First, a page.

Status of maternal and child health services amongst migrants in Ludhiana slums – how far from the MDG targets?
Keywords:Migrant, Urban slum, Millennium development goals, Maternal and child health services
Background: It is essential to monitor the coverage of health interventions in subgroups of populations, especially the marginalized and those at higher risk, because national averages can hide important inequalities. This study was carried out to find out the utilization and coverage of MCH services among migrants in the slums of Ludhiana, Punjab.
Methods: Cross-sectional sample study. 370 women, who had childbirth within two years prior to the survey, were randomly selected from the 3947 newer migrant households in 30 slum settlements in Ludhiana surveyed for provision of health care, and information obtained from them with regard to MCH services availed by them for their last pregnancy and childbirth. Their children 12-23 months old, 195 in number, were studied for child health services.
Results: Antenatal care (ANC) was availed by 44.0% of the women, with 24.6% of them going for minimum 4 antenatal visits and 29.1% having an institutional delivery but only 35.9% by trained health personnel. Place of delivery was found to be a significant predictor of antenatal care. Women staying in Ludhiana availed the least ANC. Complete immunization coverage in the 12-23 month olds was 37.4%. Government health worker visited 7.8% of the homes.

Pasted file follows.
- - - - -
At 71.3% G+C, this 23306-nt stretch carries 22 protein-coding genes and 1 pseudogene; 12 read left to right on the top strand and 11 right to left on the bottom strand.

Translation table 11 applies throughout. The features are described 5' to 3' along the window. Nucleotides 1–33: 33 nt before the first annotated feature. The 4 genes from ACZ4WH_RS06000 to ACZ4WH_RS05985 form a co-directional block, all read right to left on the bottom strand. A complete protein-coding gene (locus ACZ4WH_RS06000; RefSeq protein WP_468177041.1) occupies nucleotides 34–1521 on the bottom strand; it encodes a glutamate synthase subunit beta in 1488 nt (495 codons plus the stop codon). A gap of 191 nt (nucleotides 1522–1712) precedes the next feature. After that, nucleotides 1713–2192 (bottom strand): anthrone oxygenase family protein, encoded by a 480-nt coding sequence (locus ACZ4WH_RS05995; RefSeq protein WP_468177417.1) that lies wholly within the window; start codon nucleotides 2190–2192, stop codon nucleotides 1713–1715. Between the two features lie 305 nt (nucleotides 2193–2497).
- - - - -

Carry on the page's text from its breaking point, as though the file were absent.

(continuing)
Conclusions: Despite the relative proximity and concentration of health centers in urban compared to rural areas, migrant slum-dwellers are still not able to access quality MCH care. The problem of non-availability of essential healthcare and uneven distribution of skilled health care providers is the central challenge in meeting our health goals.
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